But let’s put aside the concern over hospital employee productivity. How about the patients and patient families. They will have access to the these devices, speed, network, and the spectrum. Now, they can get online, post pics, maybe do some video over Skype. But with this upgrade to LTE technology…more pictures, videos, and information will be shared inside the walls of the hospital. How about patient privacy? How about the media outlet that dresses up in street clothes, walks into a hospital, and streams video content from inside the walls of the hospital. Now, these are extreme cases to consider…but access to the network and speed will no longer be an issue. And hospitals are not the only major organizations facing this change in accessibility and connectivity.
Yes…LTE technology is going to force us to rethink…A LOT! I know I am going to re-think my current AT&T plan, but it looks like they will be releasing their own LTE network. How about our home Internet providers? Especially given the comparable speeds. And many business will be rethinking their internal policies, what employees can do while at work and what devices they can use.
I am always amazed with the stories when I start working on a new project. There are so many stories all over. I am not sure if you have taken the time to visit Duke University’s campus, but it is absolutely beautiful. But in the heart of the campus is the chapel. “A magnificent Gothic sanctuary with a landmark tower located at the most prominent point on an impressive university campus.” It reminded me of touring Europe and some of the beautiful chapels in Rome and France. But what makes this trip so special is the story of Clergy Health.
The Duke Endowment states, “Studies indicate that clergy are among the nation’s most overworked people, and that the long hours and constant stress of the job weigh on their health and lead to many pastors failing to take care of themselves. Another factor: The average age of clergy is rising, which brings with it more health issues.”
We met with Robin Swift who is with the Duke Divinity’s School Clergy Health Initiative, and she talked on camera about the overall importance of this initiative and the broadening effects.
Bottomline, “The Duke Endowment has awarded $12 million for the creation of a Clergy Health Initiative administered by Duke Divinity School and focusing on helping United Methodist ministers in North Carolina tend to their physical, mental, emotional and spiritual health.” That is a huge investment for the Duke Endowment, not only in financial resources, but in the foresight to see and understand the need for health initiatives to better serve future congregations and their clergy.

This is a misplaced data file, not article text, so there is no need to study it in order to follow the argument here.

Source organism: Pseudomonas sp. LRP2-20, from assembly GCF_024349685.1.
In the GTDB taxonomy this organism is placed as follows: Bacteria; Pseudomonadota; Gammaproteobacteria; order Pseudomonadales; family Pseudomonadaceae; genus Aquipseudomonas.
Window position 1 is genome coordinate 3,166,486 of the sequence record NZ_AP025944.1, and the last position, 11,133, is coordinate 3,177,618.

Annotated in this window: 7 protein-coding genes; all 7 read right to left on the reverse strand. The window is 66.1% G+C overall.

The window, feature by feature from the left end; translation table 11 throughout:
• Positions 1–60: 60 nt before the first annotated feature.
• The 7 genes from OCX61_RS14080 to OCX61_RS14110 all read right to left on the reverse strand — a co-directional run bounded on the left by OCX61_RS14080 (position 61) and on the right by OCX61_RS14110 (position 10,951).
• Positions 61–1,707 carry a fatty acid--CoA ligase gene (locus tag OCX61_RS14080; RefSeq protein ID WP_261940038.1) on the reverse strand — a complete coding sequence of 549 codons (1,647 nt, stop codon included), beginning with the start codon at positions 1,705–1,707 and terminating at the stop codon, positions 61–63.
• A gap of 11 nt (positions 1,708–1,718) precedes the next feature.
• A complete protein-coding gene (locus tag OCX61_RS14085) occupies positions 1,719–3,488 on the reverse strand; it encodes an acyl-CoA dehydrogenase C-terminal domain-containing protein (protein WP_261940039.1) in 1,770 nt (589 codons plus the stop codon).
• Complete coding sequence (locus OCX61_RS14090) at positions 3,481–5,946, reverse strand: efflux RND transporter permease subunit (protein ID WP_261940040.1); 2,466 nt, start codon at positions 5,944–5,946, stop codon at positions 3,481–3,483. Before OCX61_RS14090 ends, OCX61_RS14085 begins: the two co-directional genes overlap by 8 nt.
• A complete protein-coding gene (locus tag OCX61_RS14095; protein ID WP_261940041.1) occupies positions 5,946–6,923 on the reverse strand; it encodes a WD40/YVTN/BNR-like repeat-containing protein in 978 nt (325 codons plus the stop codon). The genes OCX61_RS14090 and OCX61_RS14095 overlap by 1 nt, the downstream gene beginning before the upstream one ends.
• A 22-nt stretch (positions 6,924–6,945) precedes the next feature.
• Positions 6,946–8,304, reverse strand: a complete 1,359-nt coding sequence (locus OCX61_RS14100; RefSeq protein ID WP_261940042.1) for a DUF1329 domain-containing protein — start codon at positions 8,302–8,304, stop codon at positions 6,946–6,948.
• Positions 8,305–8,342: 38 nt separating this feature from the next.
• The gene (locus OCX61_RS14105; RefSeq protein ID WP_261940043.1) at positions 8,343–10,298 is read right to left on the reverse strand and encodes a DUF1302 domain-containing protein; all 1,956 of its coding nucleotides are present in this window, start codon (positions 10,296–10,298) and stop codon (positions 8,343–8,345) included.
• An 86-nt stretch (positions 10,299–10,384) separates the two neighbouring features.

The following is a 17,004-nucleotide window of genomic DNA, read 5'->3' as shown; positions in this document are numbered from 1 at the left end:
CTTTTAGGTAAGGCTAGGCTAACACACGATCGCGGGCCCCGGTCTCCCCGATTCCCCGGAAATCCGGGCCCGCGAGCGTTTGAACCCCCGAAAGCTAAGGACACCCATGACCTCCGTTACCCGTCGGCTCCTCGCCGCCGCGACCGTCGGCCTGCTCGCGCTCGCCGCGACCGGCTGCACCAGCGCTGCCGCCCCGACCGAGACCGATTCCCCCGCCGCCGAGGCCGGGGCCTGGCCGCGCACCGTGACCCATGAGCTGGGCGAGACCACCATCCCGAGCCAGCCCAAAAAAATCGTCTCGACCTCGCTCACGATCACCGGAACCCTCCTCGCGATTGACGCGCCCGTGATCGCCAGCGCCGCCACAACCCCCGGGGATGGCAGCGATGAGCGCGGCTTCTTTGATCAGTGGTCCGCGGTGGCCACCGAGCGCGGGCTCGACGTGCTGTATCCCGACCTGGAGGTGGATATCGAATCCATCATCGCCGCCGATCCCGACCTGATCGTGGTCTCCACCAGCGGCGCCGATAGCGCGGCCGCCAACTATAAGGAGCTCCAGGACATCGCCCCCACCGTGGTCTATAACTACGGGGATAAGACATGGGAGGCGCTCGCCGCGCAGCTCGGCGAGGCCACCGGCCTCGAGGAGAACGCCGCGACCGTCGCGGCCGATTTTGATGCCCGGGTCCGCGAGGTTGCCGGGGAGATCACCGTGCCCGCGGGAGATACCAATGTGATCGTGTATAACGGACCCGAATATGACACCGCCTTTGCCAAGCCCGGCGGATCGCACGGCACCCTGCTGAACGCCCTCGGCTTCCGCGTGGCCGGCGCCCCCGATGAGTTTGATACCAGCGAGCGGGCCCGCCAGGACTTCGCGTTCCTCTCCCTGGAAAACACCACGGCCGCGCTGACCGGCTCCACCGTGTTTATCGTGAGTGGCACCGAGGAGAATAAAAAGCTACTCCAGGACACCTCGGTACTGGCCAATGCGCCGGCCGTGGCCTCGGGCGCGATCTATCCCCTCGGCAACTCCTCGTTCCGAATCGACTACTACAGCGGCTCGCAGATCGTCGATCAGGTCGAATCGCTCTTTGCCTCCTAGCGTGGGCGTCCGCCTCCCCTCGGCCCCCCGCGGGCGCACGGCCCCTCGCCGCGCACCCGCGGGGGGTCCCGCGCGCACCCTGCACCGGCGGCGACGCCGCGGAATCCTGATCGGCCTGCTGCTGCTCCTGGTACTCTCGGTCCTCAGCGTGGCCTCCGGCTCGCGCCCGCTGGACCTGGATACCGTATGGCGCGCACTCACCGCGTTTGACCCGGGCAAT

New York Times wrote an article in August, 2010 talking about this very issue of Clergy Health, specifically in the New York Region. “Members of the clergy now suffer from obesity, hypertension and depression at rates higher than most Americans. In the last decade, their use of antidepressants has risen, while their life expectancy has fallen. Many would change jobs if they could.”
Robin Swift said during our conversation that it is a challenge for ministers given their “job description.” Many travel, go into congregations’ homes, sometimes offered un-healthy dinner options, and little time to exercise. Also, the United Methodist Church require clergy to constantly move, changing churches between every 7 years and sometimes every 2 years. As they serve their flock, it is harder and harder to pay attention to their own health, because they are trained to put their congregations first.
The Duke Divinity School is researching this issue and working with Clergy to find better ways to create a healthy lifestyle. The one thing that really stood out to me, this initiative is not just telling Clergy what they think they need to do; they are spending more time asking how they can help. Listening is a major part of this initiative, searching for ways to help each Clergy and meet the needs where they exist.